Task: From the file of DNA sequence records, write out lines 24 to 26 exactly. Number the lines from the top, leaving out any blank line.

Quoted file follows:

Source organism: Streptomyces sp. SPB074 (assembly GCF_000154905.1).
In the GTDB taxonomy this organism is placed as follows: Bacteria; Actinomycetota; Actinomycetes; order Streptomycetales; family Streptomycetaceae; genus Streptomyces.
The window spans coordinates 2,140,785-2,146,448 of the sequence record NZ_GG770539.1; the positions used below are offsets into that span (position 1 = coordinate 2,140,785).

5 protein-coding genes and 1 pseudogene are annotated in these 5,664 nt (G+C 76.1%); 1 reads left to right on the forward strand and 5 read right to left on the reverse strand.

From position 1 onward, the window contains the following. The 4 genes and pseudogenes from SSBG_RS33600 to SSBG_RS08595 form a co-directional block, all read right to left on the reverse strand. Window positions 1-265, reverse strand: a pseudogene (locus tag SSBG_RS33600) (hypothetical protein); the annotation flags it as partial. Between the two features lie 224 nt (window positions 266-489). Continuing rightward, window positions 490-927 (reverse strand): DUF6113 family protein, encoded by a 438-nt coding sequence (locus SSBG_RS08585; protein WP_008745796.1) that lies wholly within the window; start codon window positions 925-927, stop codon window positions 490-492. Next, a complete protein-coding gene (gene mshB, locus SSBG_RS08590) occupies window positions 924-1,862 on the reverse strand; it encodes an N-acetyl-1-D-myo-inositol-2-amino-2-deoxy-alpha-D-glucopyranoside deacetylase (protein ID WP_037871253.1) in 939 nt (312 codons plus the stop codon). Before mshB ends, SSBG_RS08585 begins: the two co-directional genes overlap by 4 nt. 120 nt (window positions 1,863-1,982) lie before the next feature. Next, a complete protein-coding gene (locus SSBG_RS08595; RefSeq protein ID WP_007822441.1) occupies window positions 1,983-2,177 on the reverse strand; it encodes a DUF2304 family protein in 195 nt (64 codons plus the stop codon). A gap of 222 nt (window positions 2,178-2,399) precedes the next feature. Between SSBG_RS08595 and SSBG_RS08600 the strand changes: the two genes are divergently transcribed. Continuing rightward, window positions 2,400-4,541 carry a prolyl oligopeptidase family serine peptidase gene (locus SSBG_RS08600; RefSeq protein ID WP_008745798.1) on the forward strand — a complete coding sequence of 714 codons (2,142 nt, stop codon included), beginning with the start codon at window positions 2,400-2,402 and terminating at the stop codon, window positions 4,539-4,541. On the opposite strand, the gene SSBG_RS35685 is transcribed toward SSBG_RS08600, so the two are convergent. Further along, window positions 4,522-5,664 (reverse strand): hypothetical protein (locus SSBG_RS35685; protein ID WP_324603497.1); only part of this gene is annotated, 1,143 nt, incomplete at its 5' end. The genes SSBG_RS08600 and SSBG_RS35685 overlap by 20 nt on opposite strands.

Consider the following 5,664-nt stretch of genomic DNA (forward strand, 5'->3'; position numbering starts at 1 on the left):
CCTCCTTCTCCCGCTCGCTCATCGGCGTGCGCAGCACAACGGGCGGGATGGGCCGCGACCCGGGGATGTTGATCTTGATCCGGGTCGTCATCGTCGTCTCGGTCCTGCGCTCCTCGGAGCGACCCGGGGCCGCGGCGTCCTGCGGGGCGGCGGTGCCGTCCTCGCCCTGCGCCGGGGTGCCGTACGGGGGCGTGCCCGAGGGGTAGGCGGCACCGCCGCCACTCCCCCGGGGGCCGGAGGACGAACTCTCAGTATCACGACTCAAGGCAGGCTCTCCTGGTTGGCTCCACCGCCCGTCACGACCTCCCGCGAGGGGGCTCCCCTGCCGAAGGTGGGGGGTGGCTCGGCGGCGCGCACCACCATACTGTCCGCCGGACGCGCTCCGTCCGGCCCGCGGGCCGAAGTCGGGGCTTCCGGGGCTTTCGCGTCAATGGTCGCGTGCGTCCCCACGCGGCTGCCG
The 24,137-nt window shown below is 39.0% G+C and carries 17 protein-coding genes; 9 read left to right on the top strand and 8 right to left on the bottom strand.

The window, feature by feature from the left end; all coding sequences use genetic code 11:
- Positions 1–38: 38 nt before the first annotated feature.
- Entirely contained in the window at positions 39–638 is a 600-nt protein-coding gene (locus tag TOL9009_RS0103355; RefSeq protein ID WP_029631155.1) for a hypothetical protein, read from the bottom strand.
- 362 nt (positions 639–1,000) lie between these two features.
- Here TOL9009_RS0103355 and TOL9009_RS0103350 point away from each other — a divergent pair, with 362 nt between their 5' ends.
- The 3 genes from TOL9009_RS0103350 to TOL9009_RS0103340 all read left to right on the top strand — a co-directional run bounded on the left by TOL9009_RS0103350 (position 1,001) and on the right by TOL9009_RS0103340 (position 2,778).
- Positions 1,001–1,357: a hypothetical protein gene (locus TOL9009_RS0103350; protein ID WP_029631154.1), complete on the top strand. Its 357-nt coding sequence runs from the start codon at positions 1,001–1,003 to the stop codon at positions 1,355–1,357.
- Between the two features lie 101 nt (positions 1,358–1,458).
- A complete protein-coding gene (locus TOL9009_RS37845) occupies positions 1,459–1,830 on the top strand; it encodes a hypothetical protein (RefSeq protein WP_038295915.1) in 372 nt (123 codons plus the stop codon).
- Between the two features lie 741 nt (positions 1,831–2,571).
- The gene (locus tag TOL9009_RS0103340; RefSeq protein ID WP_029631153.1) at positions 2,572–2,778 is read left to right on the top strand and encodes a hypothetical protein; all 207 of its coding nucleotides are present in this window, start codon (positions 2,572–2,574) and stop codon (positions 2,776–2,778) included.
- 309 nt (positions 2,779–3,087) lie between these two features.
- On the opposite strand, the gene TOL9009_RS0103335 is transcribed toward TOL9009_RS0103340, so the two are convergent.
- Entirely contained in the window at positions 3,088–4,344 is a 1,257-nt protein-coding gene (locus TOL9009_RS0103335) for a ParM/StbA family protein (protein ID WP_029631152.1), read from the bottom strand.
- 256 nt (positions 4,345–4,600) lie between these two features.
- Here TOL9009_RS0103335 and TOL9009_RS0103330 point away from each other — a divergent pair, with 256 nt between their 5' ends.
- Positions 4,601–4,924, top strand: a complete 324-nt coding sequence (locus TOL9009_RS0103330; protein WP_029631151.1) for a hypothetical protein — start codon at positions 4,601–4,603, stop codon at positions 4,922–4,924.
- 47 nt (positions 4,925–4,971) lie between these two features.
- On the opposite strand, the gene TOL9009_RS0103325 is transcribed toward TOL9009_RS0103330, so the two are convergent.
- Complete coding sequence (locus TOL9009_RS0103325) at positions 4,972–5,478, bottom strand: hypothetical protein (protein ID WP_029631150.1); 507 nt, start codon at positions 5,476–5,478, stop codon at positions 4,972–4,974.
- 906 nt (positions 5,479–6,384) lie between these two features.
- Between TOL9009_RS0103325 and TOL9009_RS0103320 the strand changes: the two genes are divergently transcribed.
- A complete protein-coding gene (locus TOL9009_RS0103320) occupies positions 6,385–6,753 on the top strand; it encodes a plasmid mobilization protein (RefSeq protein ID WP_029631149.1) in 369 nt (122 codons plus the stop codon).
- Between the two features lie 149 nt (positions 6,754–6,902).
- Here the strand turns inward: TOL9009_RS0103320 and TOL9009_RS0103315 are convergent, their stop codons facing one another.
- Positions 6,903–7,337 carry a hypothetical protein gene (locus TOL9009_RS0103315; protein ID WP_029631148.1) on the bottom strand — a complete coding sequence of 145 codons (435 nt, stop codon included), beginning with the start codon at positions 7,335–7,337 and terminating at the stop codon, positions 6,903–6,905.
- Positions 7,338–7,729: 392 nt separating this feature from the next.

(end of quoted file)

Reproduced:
- Here TOL9009_RS0103335 and TOL9009_RS0103330 point away from each other — a divergent pair, with 256 nt between their 5' ends.
- Positions 4,601–4,924, top strand: a complete 324-nt coding sequence (locus TOL9009_RS0103330; protein WP_029631151.1) for a hypothetical protein — start codon at positions 4,601–4,603, stop codon at positions 4,922–4,924.
- 47 nt (positions 4,925–4,971) lie between these two features.